Wednesday

28th Feb 2024

Column

The week Germany woke up to the far-right AfD

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A grey Saturday at the end of November 2024. Thin rain drops into Lehnitz lake. Limousines drive into the parking lot of the luxury Landhotel Adlon. Who is coming?

Two dozen German politicians, businesspeople and wealthy, middle-class, men. Some of them are from the extremist party Alternative for Germany (AfD), two are member of the centre-right CDU, two are known neo-Nazis. There is also a von Bismarck.

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  • The secret meeting took place not far from another lakeside villa — the Wannsee Villa, where leading Nazi functionaries met in 1942 to plan the extermination of the Jews of Europe

All of them want the encounter to be secret. Why? Because they meet to discuss a masterplan to deport millions of people from Germany, if they gain the political power to do so. Whom do they want to deport? Asylum-seekers, those who are only "tolerated" under German law and German citizens who are not "well assimilated". You catch their drift.

Where should they be deported to? The group is not sure. One idea is to create a state in North Africa, where the deportees could be sent to.

The meeting venue is not far from another lakeside villa in the area. The Wannsee Villa, where leading Nazi functionaries met in 1942 to plan the extermination of the Jews of Europe.

Yes, this sounds like poor fiction. But it happened. And we know thanks to investigative journalists from Correctiv.

The reporting sent shockwaves through German society. It reacted. Last weekend, nearly a million people took to the streets in cities and towns across Germany to protest against rightwing extremism and the AfD.

The significance of this mobilisation cannot be overstated. Authoritarian parties have gained office in many countries by stealth, pretending to be conservative, democratic parties. When they show their authoritarian face, people start to protest — often too late.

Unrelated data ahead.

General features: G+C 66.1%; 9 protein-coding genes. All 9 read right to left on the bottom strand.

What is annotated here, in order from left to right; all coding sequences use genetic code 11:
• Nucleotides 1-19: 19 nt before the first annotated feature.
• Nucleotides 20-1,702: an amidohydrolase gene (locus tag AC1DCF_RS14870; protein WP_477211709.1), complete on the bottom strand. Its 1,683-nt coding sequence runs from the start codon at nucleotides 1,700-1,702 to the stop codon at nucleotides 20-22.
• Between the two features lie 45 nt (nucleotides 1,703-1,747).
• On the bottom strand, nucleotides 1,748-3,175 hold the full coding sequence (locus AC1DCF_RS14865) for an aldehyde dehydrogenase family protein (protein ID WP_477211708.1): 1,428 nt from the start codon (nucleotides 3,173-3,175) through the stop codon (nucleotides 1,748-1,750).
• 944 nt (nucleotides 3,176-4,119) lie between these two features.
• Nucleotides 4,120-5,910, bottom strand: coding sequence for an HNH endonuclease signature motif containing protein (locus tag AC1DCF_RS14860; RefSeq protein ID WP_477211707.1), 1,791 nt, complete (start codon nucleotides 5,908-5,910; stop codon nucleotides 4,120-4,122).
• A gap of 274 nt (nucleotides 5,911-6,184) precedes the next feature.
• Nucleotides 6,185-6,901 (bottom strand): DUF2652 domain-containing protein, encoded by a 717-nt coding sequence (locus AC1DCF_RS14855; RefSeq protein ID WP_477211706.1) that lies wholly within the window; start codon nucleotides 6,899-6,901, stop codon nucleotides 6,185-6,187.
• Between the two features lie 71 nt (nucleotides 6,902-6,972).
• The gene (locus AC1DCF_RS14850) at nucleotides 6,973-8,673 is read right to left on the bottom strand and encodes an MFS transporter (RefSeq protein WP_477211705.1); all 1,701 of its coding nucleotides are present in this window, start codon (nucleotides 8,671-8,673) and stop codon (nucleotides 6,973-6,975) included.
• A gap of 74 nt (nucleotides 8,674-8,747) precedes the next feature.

The German protests have a more preventive character. They are destroying the narrative of a mythical silent majority that supports the inexorable rise of the far right. That's important. A sense of inevitability is a powerful political force.

The protests put the spotlight on the extremist nature of the AfD, before it can gain power in any of Germany's 16 states. It currently polls at 20 percent nationally, but around 33 percent in the former East German states of Thuringia and Saxony, both of which are holding elections this autumn.

The demonstrations have finally brought into sharp focus the question of what Germany's 'militant democracy' can do about enemies of the constitutional order. After 1945, the idea was that a democracy could not stand by and watch as its enemies gained power to destroy it.

Problems with an outright ban

The most dramatic step would be to ban the AfD altogether. This is mostly discussed as a question of political expediency (would it help or hinder the far-right? No one can really know). But it is primarily a question of the rule of law.

The legal bar for a complete ban is very high. The AfD has sanitised its official program to make it compatible with the German constitution. Many of its representatives have been relatively disciplined in their public statements. A ban would probably not stand up to legal scrutiny.

Does this mean that the party is not really extremist and that nothing can be done?

No. I do not hesitate to call the party extremist because its entire leadership excels in studied ambivalence. On the one hand, they make carefully calibrated statements to signal legality ("we only deport people who can be deported legally"), while on the other hand they tolerate or encourage the party's most extremist elements.

For example, the AfD has allowed Björn Höcke, the leader of its Thuringia branch, to become a highly influential figure. He is a neo-Nazi type, who has written about the need for mass deportations (focusing on "Africans and Asians") with a "modicum of well-tempered cruelty".

The party has never closed its Thuringia or Saxony branches, although both are officially designated as extremist by Germany's domestic security agency.

The government should take targeted measures, such as cutting off state funding to the party, banning its extremist elements, and depriving people like Höcke of their political rights, meaning they cannot stand as candidates in elections.

Not only would such measures be far more likely to withstand court scrutiny, they would also be politically useful. The AfD would finally be under pressure to abandon its ambiguity. Is it a very conservative democratic party that draws a clear line against extremism? Or does it think it's no big deal if some of its members plan major crimes?

Parties like the AfD claim that the others are trying to exclude them unreasonably. The table should be turned to them. They must prove that they respect democracy and human rights. I doubt they would be able to do so.

Author bio

Michael Meyer-Resende is the executive director of Democracy Reporting International, a non-partisan NGO in Berlin that supports political participation.

Disclaimer

The views expressed in this opinion piece are the author's, not those of EUobserver.

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